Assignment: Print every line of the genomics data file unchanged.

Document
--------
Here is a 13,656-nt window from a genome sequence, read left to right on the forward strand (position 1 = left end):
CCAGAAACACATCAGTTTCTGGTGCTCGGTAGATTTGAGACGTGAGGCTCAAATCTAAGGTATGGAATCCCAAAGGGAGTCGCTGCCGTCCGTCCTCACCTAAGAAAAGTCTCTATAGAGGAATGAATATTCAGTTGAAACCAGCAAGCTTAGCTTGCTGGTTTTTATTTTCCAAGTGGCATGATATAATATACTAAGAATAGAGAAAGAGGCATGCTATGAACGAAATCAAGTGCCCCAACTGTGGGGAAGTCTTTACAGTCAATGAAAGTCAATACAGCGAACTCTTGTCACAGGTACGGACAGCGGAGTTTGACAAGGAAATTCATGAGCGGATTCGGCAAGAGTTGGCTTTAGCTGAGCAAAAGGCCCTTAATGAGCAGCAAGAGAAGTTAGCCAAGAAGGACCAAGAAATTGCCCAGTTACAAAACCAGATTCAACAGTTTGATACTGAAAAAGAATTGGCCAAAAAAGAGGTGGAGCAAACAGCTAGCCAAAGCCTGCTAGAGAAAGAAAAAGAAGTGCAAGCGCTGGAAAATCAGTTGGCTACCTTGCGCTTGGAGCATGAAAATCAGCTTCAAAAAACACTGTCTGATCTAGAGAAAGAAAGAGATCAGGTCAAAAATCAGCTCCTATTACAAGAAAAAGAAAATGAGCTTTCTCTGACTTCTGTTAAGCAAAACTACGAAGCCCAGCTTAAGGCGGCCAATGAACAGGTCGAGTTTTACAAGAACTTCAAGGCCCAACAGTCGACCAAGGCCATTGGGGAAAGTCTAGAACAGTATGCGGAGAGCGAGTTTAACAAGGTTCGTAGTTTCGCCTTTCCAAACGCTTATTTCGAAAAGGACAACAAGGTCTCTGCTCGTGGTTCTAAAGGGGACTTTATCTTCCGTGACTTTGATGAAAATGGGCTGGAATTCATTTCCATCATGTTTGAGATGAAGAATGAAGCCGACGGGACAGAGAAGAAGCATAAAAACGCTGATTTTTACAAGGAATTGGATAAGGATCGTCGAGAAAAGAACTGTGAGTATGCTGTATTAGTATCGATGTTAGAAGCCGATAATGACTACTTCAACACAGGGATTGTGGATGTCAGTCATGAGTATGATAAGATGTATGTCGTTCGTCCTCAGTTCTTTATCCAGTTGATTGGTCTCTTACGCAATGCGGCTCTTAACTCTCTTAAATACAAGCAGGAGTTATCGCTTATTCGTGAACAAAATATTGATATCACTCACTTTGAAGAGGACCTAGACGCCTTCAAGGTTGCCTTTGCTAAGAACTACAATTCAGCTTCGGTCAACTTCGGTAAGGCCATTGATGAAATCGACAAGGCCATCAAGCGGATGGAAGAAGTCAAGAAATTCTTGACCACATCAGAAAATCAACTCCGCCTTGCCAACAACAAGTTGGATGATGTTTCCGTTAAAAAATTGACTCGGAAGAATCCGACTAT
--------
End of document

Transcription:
Here is a 13,656-nt window from a genome sequence, read left to right on the forward strand (position 1 = left end):
CCAGAAACACATCAGTTTCTGGTGCTCGGTAGATTTGAGACGTGAGGCTCAAATCTAAGGTATGGAATCCCAAAGGGAGTCGCTGCCGTCCGTCCTCACCTAAGAAAAGTCTCTATAGAGGAATGAATATTCAGTTGAAACCAGCAAGCTTAGCTTGCTGGTTTTTATTTTCCAAGTGGCATGATATAATATACTAAGAATAGAGAAAGAGGCATGCTATGAACGAAATCAAGTGCCCCAACTGTGGGGAAGTCTTTACAGTCAATGAAAGTCAATACAGCGAACTCTTGTCACAGGTACGGACAGCGGAGTTTGACAAGGAAATTCATGAGCGGATTCGGCAAGAGTTGGCTTTAGCTGAGCAAAAGGCCCTTAATGAGCAGCAAGAGAAGTTAGCCAAGAAGGACCAAGAAATTGCCCAGTTACAAAACCAGATTCAACAGTTTGATACTGAAAAAGAATTGGCCAAAAAAGAGGTGGAGCAAACAGCTAGCCAAAGCCTGCTAGAGAAAGAAAAAGAAGTGCAAGCGCTGGAAAATCAGTTGGCTACCTTGCGCTTGGAGCATGAAAATCAGCTTCAAAAAACACTGTCTGATCTAGAGAAAGAAAGAGATCAGGTCAAAAATCAGCTCCTATTACAAGAAAAAGAAAATGAGCTTTCTCTGACTTCTGTTAAGCAAAACTACGAAGCCCAGCTTAAGGCGGCCAATGAACAGGTCGAGTTTTACAAGAACTTCAAGGCCCAACAGTCGACCAAGGCCATTGGGGAAAGTCTAGAACAGTATGCGGAGAGCGAGTTTAACAAGGTTCGTAGTTTCGCCTTTCCAAACGCTTATTTCGAAAAGGACAACAAGGTCTCTGCTCGTGGTTCTAAAGGGGACTTTATCTTCCGTGACTTTGATGAAAATGGGCTGGAATTCATTTCCATCATGTTTGAGATGAAGAATGAAGCCGACGGGACAGAGAAGAAGCATAAAAACGCTGATTTTTACAAGGAATTGGATAAGGATCGTCGAGAAAAGAACTGTGAGTATGCTGTATTAGTATCGATGTTAGAAGCCGATAATGACTACTTCAACACAGGGATTGTGGATGTCAGTCATGAGTATGATAAGATGTATGTCGTTCGTCCTCAGTTCTTTATCCAGTTGATTGGTCTCTTACGCAATGCGGCTCTTAACTCTCTTAAATACAAGCAGGAGTTATCGCTTATTCGTGAACAAAATATTGATATCACTCACTTTGAAGAGGACCTAGACGCCTTCAAGGTTGCCTTTGCTAAGAACTACAATTCAGCTTCGGTCAACTTCGGTAAGGCCATTGATGAAATCGACAAGGCCATCAAGCGGATGGAAGAAGTCAAGAAATTCTTGACCACATCAGAAAATCAACTCCGCCTTGCCAACAACAAGTTGGATGATGTTTCCGTTAAAAAATTGACTCGGAAGAATCCGACTAT